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North Carolina Sales Tax Exemptions

  • May 23, 2016 | Stephanie Faris

Whether your business is physically located in North Carolina or you have nexus in the state, you’ll need to study the state’s sales tax laws before you sell your first item. While you’ll be expected to collect and pay 4.75 percent in state tax and up to 2.75 percent in additional local taxes, there are a few exemptions that can save money. Here are a few of the most notable exemptions to North Carolina’s sales tax laws.

Motor Vehicles. Motor vehicles can be purchased in North Carolina tax-free, but the state collects a Highway Use Tax (HUT) when the title is transferred. The rate is 3 percent, with a $2,000 maximum, and doesn’t apply to title transfers from manufacturers to retailers or to handicap-equipped vehicles, among other exemptions.

Manufacturing and Industrial Equipment. Businesses, manufacturers, and farmers that use equipment in the state of North Carolina won’t pay sales or use tax on the equipment. However, there is an excise tax of 1 percent on each piece of equipment, with a maximum of $80 in tax. This includes machinery for use in mills, recycling, and in ports for waterborne commerce. The parts and accessories used to manufacture this equipment are also exempt, as well as the sale of electricity to manufacturers and farmers.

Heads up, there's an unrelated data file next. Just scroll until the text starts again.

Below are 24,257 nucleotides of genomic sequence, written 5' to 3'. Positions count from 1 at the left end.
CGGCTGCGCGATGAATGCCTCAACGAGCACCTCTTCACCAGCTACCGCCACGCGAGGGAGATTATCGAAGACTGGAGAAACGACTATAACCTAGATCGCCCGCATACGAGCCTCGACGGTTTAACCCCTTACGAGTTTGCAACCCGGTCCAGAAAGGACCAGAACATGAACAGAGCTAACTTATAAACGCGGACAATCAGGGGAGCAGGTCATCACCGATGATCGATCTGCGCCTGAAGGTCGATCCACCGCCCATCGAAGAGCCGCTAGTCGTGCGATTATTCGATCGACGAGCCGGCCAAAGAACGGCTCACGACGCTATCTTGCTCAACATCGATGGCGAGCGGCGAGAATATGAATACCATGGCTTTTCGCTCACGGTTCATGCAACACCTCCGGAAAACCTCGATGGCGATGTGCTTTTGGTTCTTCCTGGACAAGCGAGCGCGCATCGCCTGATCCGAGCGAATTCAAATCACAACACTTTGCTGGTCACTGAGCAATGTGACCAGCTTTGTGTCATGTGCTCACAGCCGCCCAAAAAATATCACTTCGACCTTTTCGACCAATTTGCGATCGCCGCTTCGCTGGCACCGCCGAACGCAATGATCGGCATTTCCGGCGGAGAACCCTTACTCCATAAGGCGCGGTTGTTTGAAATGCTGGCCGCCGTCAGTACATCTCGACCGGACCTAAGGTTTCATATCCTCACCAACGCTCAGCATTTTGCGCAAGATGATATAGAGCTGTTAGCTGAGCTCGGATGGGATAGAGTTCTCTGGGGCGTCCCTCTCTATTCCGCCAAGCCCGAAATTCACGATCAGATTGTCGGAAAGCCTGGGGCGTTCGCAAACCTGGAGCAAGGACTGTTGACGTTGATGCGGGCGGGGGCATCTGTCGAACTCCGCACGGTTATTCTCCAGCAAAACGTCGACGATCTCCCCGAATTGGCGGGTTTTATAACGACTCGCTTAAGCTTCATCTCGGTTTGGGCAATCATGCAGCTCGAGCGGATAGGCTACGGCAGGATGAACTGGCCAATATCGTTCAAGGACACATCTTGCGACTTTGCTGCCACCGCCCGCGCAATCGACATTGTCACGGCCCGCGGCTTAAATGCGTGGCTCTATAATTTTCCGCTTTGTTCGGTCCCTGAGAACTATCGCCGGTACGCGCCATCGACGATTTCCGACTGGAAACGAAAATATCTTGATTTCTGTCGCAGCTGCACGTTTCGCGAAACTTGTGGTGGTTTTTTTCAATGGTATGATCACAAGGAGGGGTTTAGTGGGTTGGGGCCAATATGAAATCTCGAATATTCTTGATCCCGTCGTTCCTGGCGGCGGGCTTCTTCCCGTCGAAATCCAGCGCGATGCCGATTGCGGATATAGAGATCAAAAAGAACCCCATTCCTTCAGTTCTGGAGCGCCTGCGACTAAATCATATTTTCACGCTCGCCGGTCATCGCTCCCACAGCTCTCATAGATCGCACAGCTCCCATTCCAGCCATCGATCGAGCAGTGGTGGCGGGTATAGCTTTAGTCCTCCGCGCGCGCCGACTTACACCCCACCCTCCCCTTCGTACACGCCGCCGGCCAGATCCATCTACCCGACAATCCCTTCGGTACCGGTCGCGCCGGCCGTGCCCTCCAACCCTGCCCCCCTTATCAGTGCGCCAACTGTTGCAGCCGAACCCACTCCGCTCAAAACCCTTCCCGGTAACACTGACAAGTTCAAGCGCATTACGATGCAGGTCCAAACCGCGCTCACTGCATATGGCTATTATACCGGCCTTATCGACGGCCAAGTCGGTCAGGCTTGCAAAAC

Data Centers and Software Developers. Sales of electricity to computer data centers and software publishing facilities are exempt, as is the sale of any software component that becomes part of a for-sale piece of computer software or digital property.

Food. While food is not tax-exempt in North Carolina, the state does have a reduced rate for food items sold in the state. Residents pay the 2-percent local rate on most groceries, with the full sales tax kicking in for prepared items.

Many of North Carolina’s exemptions are geared toward encouraging industry and manufacturing in the state, bolstering local economies. For more information about North Carolina’s sales tax, read our state guide.

Sales tax rates, rules, and regulations change frequently. Although we hope you'll find this information helpful, this blog is for informational purposes only and does not provide legal or tax advice.
Avalara Author
Stephanie Faris
Avalara Author Stephanie Faris